1. Take good care of yourself and keep your fluid intake high. Make sure you eat a healthy diet and get plenty of rest to maximize the chances of producing a full milk supply for your baby.   
  1. Try to relax and accept the pace set by your baby and your body. Remember every drop of milk you can offer your baby matters.   

Can I Start Breastfeeding if I Never Started?

Yes. Your body is designed to support breastfeeding and pregnancy hormones create the catalyst to start producing milk. So, if you’ve been bottle-feeding your baby but would now like to switch to breastfeeding, there’s every chance you can. 

Many of the tips for successful relactation will also apply to your situation. Most importantly, you will need to establish a supply and demand for your milk. 

Babies are born with a strong instinct to root for the breast and feed. Give your baby plenty of skin-to-skin time with opportunities to latch on, and in most cases, your baby will know just what to do. 

Bottle-feeding requires a different technique than breastfeeding and tends to deliver milk faster. If your baby seems frustrated during the early days, make sure their nutritional needs continue to be met with supplementary milk.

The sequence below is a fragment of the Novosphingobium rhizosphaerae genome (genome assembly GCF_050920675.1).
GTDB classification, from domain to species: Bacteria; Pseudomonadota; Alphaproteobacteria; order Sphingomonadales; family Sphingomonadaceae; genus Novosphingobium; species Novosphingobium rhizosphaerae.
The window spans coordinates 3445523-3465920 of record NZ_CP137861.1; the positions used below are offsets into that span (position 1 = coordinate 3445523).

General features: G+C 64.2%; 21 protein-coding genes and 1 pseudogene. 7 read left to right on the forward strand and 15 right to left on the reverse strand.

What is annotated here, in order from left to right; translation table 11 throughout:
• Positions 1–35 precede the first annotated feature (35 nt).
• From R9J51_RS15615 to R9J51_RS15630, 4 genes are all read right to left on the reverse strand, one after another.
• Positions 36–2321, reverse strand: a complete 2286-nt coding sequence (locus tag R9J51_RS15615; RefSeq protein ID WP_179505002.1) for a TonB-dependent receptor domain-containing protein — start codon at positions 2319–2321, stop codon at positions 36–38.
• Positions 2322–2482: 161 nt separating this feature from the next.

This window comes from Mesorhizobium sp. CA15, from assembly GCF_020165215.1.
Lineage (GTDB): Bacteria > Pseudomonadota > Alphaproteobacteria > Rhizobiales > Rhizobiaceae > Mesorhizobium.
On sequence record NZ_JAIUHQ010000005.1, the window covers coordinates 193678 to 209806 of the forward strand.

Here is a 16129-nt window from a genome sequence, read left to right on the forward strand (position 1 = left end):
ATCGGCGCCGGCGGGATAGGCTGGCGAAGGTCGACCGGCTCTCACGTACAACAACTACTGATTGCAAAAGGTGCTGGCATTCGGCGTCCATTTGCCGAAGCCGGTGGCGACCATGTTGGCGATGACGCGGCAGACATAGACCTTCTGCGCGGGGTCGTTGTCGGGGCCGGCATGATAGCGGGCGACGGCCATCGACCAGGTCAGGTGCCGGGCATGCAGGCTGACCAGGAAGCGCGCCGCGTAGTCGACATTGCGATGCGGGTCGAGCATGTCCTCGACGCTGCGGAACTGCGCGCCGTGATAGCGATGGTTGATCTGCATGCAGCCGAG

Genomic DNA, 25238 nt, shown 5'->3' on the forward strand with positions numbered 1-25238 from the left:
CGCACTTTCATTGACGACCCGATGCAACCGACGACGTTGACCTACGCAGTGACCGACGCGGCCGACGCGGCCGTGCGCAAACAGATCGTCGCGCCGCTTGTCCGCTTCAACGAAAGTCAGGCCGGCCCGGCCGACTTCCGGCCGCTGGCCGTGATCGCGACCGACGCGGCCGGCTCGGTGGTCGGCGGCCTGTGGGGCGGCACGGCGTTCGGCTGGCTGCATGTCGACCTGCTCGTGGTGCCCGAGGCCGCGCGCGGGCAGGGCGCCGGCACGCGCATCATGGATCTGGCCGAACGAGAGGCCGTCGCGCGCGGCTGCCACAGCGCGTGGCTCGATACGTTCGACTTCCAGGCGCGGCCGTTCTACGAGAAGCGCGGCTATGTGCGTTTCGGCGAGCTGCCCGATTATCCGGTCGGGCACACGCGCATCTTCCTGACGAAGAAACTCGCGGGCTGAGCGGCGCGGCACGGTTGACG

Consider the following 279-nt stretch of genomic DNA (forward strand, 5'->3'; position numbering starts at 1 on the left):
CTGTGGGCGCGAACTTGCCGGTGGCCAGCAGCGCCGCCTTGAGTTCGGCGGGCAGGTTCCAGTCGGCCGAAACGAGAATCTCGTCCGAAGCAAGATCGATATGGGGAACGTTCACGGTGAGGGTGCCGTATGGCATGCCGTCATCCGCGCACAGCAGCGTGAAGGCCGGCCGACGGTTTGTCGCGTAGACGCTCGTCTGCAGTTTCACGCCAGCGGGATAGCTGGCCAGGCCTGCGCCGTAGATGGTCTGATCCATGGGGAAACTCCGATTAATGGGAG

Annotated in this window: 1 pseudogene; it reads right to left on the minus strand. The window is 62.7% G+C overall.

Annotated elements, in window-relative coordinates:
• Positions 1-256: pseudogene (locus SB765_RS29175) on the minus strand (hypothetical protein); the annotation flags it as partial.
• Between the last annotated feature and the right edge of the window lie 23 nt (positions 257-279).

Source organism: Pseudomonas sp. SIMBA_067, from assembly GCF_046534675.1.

If you’re able to express milk, even small amounts can be fed to your baby. This helps them get used to any changes of taste and get the benefit of all that gorgeous goodness. 

Cup, spoon, and finger-feeding can all help avoid nipple confusion and ease the transition to breastfeeding. Drip-drop-feeding allows you to give your baby additional milk while they nurse.  

Smiling mother breastfeeding her baby daughter while being at home.

Breastfeeding an Adopted Baby

If you’re welcoming a baby through adoption, or surrogacy, you may still be able to breastfeed through a process called induced lactation. 

If you’ve never been pregnant or given birth this may take longer than relactation, especially if you’re hoping to exclusively breastfeed your adopted baby. 

Hormone treatment may help kick start milk production, but isn’t always necessary. Consult your doctor and get the support of a lactation consultant to discuss the options in your personal situation. 

You can begin nipple stimulation to encourage your breasts to produce milk before your baby is born. Once you have a partial milk supply, express regularly to increase milk production. If you’re able to attend the birth of your baby and you can begin breastfeeding then, you’ll find your baby’s rooting reflex at its strongest. 

Breastfeeding has benefits that extend far beyond the nutritional value of any milk produced. With or without milk, breastfeeding offers a beautiful bonding experience for you and your baby.